At least two recent polls suggest Coloradans are unhappy with legal weed and think it was a mistake. But these polls are deeply flawed in their assessment of statewide opinion – and their results don’t really matter anyway.
In September, a poll by USA Today and Suffolk University found half of likely voters in Colorado think legalization was a bad move. Just 46 percent disagreed. A survey in October found less than half of likely voters support legal pot, though the number is larger than those who oppose it.
But here’s the thing about legalization in Colorado: No one will be voting on it Nov. 4. So it doesn’t matter what “likely” voters think. What matters is what all residents of the state believe. And other polls from earlier this year suggest they believe weed should remain legal.
Pollsters typically switch from querying registered voters to querying likely voters shortly before an election. That’s because it’s clearer by then who will probably vote, and polling likely voters can provide a more accurate result.
But likely voters won’t be deciding anything marijuana-related at the ballot box this year. Gov. John Hickenlooper, who opposes reform, is running for reelection in a tight race against a right-wing Republican who wants to repeal the law passed in 2012. But that doesn’t say anything about approval for recreational pot.
Amendment 64, the initiative that legalized cannabis, got 55 percent of the vote two years ago. That’s a wide margin, and it’s unlikely the backlash has been so severe that most Coloradans now oppose reform and want it repealed.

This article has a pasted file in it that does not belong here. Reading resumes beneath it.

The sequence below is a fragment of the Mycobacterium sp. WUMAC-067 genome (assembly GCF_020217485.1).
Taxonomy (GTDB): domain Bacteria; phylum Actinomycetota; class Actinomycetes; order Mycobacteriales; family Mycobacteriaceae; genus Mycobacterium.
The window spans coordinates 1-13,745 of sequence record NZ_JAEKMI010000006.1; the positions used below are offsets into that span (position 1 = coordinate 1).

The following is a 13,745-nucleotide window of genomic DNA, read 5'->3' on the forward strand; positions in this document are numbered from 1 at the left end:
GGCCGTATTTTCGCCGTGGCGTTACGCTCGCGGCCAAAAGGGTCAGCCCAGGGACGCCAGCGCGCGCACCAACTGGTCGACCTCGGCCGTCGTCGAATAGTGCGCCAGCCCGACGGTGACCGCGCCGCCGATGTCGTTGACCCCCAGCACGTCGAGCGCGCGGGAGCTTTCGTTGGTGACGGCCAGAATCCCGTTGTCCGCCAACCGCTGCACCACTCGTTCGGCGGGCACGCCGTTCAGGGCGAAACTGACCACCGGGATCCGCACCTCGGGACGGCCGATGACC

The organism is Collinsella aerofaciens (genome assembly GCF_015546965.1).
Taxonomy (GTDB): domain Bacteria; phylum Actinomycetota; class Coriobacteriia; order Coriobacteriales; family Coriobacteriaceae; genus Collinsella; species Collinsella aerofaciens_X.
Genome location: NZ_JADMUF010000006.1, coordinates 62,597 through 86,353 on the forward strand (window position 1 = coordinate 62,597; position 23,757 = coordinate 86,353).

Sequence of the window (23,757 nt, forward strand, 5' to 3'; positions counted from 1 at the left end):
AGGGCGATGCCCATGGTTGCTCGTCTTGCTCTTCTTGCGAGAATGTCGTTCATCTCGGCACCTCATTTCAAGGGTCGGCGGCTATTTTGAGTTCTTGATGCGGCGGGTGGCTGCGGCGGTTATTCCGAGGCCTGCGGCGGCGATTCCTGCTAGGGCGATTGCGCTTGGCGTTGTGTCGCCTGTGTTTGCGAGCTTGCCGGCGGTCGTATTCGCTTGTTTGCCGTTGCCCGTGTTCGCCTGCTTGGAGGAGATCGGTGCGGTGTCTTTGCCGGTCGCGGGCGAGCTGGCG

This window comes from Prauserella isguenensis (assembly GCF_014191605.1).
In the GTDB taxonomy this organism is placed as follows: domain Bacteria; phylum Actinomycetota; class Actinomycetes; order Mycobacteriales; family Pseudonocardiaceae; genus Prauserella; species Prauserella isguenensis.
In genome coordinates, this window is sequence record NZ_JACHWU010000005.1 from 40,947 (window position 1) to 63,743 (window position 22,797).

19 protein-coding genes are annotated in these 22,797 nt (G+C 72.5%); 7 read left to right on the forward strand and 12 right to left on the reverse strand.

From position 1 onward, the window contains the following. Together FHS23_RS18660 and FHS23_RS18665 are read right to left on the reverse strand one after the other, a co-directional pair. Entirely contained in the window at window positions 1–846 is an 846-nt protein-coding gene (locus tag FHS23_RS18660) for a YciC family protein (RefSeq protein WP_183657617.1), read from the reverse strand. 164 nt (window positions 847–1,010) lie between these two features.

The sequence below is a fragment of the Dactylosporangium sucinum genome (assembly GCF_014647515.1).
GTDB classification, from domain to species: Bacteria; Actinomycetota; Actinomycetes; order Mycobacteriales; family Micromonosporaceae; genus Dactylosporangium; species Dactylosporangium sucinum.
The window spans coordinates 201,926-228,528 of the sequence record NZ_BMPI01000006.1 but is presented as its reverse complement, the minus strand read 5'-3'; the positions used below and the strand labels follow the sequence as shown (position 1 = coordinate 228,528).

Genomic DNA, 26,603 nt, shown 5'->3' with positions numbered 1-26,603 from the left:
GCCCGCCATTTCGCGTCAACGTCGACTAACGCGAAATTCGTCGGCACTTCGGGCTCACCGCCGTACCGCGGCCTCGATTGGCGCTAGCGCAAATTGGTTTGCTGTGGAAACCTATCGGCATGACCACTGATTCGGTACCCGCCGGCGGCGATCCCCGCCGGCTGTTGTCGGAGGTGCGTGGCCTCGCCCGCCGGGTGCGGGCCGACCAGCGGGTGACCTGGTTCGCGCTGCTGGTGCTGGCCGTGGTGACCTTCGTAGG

Indeed, polls rarely ask voters whether they favor repeal or just regret some of the effects of the new law. There has been no major political movement in Colorado pushing for repeal, only deep-red state politicians, especially those from rural areas where legalization is less popular.
The use of likely voters can dramatically change the results of any polling. Likely voters tend to be whiter, more male, older, and more conservative than registered voters, especially in midterm elections. That means they’re much more likely to oppose liberal or libertarian programs such as marijuana reform.
Likely voters also tend to paint a more accurate picture in the weeks leading up to an election. But that simply doesn’t matter when it comes to legalization this year. No reform initiatives are on the ballot. Nor are any efforts to recriminalize weed.
Marijuana elections may draw more voters than other contests, including the votes of more young people, who are highly likely to support reform and oppose repeal. In other words, “likely” voters this year aren’t the same as “likely “ voters during an election with cannabis on the ballot.